How to Reduce Default Loss
What is “Default Loss”?
If you have been working with ad networks
for a while, you are familiar with the lost impressions that have been termed "default loss". The term
comes from where the impressions are lost — when one network “defaults” (has no ads to serve), and forwards impressions
over to a second network usually of your choosing. Unfortunately, the second network does not see nearly as many
impressions as the first network purports to have defaulted on, and so are “lost”. Existing publishers have observed this
loss to be as high as 30%, which means that when the first ad network has a low ad inventory,
more than 30% of a publisher's impressions go unpaid.
Understanding Ad Inventory Loss
Given a network chain of A->B->C, We've
observed that there are three kinds of default loss — one is that A fails to send the code over
to the client for B, the second is that B fails to serve when it receives default code, and the
third is that the client (user) fails to GET the code, whether limits on redirects or whatnot.
What I think
that few publishers realize is that default loss breaks down into two separate kinds of loss — Service Loss and
Service Loss is the proportion of impressions that are given to the ad network which it fails to
see, and therefore does not count, and Forward Loss is the impressions that the adnetwork fails to forward over to
the next ad network in your advertising chain.
For instance, if you have a 1 ad network chain, then the
impressions lost are at these stages.
*1 = Service Loss.
*2 = Forward Loss.
YOUR SITE —>
*1 [ Ad Network ] *2 —>
As this information is not readily visible to publishers, with a number of
the networks in their advertising “chain”, there appears to be this one large default loss number which is the
aggregate of the number of losses:
YOUR SITE —> *1 [ Ad Network A ] *2 —> *1 [
Ad Network B ] *2 —>
A site with two ad networks would see a “default loss” by network B
that is the sum of lost impressions leading up to B (A*1+A*2+B*2).
Service Loss = (1 -
Ads Seen by Network¤Ads given by YOUR SITE).
Forward Loss = (Ads that can be seen by next network¤Ads
Reported as Default).
Default Loss Measured
We've ended up spending a LOT of time on reducing default loss.
I mean, nothing is more frustrating than watching 30% of your impressions go unpaid for even the smallest amount.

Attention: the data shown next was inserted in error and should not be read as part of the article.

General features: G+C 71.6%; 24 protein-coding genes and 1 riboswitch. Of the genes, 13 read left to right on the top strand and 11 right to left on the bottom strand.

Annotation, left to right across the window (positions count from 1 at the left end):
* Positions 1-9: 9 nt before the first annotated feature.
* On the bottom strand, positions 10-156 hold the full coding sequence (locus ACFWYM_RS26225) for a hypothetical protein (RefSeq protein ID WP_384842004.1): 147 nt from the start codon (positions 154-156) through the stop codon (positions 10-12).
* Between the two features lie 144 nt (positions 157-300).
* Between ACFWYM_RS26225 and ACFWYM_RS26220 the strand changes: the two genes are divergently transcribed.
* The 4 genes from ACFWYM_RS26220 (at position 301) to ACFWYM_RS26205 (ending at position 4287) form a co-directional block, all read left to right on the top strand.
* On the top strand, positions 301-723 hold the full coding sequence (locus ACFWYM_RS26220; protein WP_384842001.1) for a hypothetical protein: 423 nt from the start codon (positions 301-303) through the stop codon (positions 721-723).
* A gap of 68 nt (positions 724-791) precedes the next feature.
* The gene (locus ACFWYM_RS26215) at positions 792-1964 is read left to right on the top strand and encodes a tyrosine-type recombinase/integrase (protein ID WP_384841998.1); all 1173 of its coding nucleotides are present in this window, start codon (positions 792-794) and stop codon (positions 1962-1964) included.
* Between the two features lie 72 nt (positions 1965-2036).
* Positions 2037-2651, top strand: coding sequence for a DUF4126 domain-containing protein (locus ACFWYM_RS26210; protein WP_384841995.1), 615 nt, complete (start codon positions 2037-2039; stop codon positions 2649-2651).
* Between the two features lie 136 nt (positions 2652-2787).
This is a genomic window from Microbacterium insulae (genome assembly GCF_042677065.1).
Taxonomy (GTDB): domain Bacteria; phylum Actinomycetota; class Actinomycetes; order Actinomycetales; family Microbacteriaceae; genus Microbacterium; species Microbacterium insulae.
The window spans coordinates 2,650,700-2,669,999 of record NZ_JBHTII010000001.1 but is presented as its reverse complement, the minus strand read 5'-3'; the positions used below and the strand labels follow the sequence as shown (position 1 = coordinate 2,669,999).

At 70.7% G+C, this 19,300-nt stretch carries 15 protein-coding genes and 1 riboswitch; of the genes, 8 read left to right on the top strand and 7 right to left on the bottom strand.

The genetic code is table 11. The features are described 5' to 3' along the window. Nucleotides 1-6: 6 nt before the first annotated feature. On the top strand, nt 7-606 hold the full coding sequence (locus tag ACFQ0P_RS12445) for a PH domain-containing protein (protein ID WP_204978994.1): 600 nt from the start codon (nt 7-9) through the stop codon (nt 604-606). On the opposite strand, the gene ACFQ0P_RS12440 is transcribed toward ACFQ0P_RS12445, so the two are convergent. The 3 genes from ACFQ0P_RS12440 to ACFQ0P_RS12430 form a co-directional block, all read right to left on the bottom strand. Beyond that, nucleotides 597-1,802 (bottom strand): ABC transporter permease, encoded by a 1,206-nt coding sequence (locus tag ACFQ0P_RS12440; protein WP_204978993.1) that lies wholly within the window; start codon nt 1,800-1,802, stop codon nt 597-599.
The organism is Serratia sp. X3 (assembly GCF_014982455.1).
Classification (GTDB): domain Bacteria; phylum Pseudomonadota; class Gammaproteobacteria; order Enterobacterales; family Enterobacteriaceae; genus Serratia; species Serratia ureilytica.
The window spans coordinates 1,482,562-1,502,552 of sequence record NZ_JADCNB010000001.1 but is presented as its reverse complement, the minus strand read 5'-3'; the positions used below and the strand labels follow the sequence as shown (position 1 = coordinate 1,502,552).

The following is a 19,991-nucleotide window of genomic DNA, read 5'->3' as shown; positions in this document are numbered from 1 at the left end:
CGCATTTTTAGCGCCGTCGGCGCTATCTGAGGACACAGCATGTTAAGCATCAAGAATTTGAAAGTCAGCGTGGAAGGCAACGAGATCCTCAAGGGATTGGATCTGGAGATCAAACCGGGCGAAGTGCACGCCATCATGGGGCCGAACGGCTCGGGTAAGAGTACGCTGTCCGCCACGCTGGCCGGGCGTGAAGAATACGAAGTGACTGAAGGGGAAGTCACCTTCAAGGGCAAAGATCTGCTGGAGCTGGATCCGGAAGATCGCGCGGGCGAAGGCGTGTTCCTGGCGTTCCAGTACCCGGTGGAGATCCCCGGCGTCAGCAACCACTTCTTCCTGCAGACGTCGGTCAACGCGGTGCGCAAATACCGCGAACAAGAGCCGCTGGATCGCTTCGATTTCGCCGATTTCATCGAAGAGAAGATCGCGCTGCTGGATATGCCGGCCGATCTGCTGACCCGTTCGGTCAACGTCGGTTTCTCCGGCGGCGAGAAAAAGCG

The first step is pricing it in. While we have figured out a way to manage and reduce the
loss itself, as an independent entity, your first step is to measure and “adjust” the prices that you see
from the networks by their rates of failure — both service and forward.
For instance, if a
network loses 10% of your impressions on service, then if they are averaging $1.00 CPM, then their actual (real) CPM
is $0.90. So between two networks, paying the same, you'd prefer to send your impressions to the network that
sees (and pays you) for more.
Several weeks ago (2006), we measured the service rates from our server to the
various networks — these are the relative service loss numbers that we saw:
Now, pricing in forwarding loss is more difficult, and in fact doesn't
really solve the problem of loss, so at this point, we seek a way to lower it altogether. But
for consistency, we measured the forwarding loss from the various networks, and this is what we saw:
Casale => 23%
(we don't have it for TF yet.)
of you, these numbers should come as no surprise. While overall we've found that Burst! pays the highest, they
also fail to forward over more impressions to other networks than others. If the Fill Rate of the network
is high, having a high forward loss isn't too big a deal, but if the fill rate is low —
say 1 impression per person, or less, then you can be losing greater than 33% of your ad inventory right
off the top, due to your chain ordering.
So formally, the total default loss of a single network is:
= SL + FL x (1-fillrate)(1-SL)
With a fill rate of 0 (no ads), the default loss of a
network with a service loss of 5% and a forward loss of 33% is: .05 + .33*.95 = 0.36
FYI: fill rate = (ads served)¤(total ads seen by network)
So your first steps to reducing default
loss is to measure the average “fill rate” of all of your networks, and the above information will tell you
the percentage of inventory that you are losing in each stage (and thus the real price that you are
Our next article will be “how to RECLAIM” default loss — or “PREVENT IT FROM HAPPENING”. Stay